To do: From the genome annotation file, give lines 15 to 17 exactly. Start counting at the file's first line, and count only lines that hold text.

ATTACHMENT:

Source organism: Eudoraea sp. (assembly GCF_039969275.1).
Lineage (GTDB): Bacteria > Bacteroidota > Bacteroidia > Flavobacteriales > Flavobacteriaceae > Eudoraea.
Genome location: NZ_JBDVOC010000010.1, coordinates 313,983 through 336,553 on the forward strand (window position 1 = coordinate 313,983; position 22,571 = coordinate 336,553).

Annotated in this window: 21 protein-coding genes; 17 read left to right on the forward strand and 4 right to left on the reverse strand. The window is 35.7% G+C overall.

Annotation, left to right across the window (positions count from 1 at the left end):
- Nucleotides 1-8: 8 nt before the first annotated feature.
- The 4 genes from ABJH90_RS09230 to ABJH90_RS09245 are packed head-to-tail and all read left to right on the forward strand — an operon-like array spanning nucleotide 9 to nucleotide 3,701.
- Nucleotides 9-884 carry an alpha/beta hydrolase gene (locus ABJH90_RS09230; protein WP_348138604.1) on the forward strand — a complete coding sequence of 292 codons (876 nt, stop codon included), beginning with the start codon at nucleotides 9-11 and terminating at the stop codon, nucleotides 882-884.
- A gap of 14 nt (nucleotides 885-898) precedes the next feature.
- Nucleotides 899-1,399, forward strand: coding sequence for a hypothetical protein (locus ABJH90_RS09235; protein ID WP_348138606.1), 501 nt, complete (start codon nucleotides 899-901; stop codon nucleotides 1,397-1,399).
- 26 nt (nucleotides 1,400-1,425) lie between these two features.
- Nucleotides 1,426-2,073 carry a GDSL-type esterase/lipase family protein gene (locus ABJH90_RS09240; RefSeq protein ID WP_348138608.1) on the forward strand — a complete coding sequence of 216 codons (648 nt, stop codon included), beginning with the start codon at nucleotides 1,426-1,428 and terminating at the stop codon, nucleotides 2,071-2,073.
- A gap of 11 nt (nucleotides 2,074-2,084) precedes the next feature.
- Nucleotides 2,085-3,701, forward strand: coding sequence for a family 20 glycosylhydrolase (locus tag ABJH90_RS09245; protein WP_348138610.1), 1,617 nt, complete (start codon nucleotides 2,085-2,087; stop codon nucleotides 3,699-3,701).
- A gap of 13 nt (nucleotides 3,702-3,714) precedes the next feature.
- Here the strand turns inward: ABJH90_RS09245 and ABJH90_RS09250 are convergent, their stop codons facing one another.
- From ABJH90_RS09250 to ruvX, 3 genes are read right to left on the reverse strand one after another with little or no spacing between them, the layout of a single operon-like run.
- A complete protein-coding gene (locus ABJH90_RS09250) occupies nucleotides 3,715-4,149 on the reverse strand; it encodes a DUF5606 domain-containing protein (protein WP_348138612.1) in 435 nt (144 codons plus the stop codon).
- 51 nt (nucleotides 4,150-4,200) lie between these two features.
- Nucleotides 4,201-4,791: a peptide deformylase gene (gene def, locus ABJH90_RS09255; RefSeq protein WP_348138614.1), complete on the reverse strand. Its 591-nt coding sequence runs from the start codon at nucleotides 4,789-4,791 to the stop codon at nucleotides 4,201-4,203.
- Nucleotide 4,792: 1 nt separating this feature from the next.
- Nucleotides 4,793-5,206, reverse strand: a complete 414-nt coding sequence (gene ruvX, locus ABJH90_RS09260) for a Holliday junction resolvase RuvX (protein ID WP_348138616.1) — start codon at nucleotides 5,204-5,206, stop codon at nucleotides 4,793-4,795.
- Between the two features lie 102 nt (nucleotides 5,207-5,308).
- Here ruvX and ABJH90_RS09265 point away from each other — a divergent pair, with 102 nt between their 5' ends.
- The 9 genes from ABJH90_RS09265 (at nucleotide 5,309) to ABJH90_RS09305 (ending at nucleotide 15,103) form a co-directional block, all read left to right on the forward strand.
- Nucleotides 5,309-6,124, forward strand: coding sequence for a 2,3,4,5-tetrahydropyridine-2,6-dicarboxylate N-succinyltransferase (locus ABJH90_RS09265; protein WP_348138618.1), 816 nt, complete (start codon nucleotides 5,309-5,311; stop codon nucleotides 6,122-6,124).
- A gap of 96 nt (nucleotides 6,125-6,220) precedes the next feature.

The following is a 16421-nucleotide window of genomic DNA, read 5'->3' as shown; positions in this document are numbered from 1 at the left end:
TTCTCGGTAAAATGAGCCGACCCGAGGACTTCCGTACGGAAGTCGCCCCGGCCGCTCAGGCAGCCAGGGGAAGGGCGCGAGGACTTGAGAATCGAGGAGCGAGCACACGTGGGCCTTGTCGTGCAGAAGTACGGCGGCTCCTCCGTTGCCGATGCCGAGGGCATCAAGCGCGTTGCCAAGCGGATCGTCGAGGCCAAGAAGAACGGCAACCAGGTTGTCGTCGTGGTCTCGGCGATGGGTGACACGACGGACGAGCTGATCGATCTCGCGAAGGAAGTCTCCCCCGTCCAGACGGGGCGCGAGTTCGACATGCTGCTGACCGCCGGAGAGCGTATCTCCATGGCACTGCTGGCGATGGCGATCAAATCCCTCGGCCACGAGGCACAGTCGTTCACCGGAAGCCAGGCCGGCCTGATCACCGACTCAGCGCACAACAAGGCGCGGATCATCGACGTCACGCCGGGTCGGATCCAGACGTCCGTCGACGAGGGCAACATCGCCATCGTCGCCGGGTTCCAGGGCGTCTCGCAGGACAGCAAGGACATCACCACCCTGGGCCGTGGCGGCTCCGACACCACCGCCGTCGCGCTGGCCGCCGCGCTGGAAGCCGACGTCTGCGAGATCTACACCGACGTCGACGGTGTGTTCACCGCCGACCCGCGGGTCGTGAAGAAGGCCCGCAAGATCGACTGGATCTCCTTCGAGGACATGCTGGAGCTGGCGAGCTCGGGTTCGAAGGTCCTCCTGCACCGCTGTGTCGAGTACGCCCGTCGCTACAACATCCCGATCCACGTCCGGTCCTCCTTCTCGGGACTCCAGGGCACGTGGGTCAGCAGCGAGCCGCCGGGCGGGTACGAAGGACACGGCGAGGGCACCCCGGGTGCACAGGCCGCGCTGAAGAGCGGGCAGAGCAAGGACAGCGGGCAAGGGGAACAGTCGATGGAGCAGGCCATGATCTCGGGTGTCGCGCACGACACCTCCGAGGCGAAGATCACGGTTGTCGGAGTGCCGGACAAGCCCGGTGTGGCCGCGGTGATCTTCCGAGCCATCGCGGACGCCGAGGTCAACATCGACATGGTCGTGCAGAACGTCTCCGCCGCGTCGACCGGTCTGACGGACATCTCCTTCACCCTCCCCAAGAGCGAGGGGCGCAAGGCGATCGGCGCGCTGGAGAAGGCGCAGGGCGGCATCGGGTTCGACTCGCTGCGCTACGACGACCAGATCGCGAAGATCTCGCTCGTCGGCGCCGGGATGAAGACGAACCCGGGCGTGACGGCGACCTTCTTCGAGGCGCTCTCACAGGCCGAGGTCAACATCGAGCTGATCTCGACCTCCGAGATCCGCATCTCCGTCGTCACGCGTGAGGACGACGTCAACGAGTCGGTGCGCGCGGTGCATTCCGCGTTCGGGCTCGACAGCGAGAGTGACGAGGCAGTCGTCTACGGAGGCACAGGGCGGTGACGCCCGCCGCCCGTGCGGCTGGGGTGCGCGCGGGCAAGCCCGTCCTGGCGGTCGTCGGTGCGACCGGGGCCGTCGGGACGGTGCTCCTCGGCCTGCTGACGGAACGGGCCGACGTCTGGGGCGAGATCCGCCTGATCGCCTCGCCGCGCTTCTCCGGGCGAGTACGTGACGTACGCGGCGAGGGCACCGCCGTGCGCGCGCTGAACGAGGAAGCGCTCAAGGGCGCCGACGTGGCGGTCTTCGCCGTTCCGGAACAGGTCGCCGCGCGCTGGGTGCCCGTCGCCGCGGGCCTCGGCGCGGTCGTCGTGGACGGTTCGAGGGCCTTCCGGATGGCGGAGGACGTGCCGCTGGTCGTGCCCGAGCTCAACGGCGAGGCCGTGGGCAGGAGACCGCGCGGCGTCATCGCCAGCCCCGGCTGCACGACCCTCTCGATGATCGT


- A gap of 13 nt (nucleotides 3,702-3,714) precedes the next feature.
- Here the strand turns inward: ABJH90_RS09245 and ABJH90_RS09250 are convergent, their stop codons facing one another.
- From ABJH90_RS09250 to ruvX, 3 genes are read right to left on the reverse strand one after another with little or no spacing between them, the layout of a single operon-like run.